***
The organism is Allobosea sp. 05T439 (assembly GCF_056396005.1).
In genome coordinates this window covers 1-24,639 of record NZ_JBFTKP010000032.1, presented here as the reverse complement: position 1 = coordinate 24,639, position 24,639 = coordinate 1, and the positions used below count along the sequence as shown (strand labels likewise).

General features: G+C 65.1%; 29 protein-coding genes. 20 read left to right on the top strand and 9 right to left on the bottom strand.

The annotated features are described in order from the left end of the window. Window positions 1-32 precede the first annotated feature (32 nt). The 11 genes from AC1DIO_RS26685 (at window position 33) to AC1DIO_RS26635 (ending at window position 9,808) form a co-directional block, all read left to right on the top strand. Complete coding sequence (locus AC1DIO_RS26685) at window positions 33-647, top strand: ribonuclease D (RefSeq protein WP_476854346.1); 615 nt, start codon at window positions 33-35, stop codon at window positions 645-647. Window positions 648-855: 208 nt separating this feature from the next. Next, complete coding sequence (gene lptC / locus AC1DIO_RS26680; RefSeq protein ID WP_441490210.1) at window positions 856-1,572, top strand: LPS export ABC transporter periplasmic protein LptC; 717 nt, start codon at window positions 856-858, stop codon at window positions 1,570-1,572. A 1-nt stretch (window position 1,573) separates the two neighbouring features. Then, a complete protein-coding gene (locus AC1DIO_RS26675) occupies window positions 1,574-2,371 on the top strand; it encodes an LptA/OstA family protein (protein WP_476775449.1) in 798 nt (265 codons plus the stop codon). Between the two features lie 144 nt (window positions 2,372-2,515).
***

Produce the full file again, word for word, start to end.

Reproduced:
The organism is Allobosea sp. 05T439 (assembly GCF_056396005.1).
In genome coordinates this window covers 1-24,639 of record NZ_JBFTKP010000032.1, presented here as the reverse complement: position 1 = coordinate 24,639, position 24,639 = coordinate 1, and the positions used below count along the sequence as shown (strand labels likewise).

General features: G+C 65.1%; 29 protein-coding genes. 20 read left to right on the top strand and 9 right to left on the bottom strand.

The annotated features are described in order from the left end of the window. Window positions 1-32 precede the first annotated feature (32 nt). The 11 genes from AC1DIO_RS26685 (at window position 33) to AC1DIO_RS26635 (ending at window position 9,808) form a co-directional block, all read left to right on the top strand. Complete coding sequence (locus AC1DIO_RS26685) at window positions 33-647, top strand: ribonuclease D (RefSeq protein WP_476854346.1); 615 nt, start codon at window positions 33-35, stop codon at window positions 645-647. Window positions 648-855: 208 nt separating this feature from the next. Next, complete coding sequence (gene lptC / locus AC1DIO_RS26680; RefSeq protein ID WP_441490210.1) at window positions 856-1,572, top strand: LPS export ABC transporter periplasmic protein LptC; 717 nt, start codon at window positions 856-858, stop codon at window positions 1,570-1,572. A 1-nt stretch (window position 1,573) separates the two neighbouring features. Then, a complete protein-coding gene (locus AC1DIO_RS26675) occupies window positions 1,574-2,371 on the top strand; it encodes an LptA/OstA family protein (protein WP_476775449.1) in 798 nt (265 codons plus the stop codon). Between the two features lie 144 nt (window positions 2,372-2,515).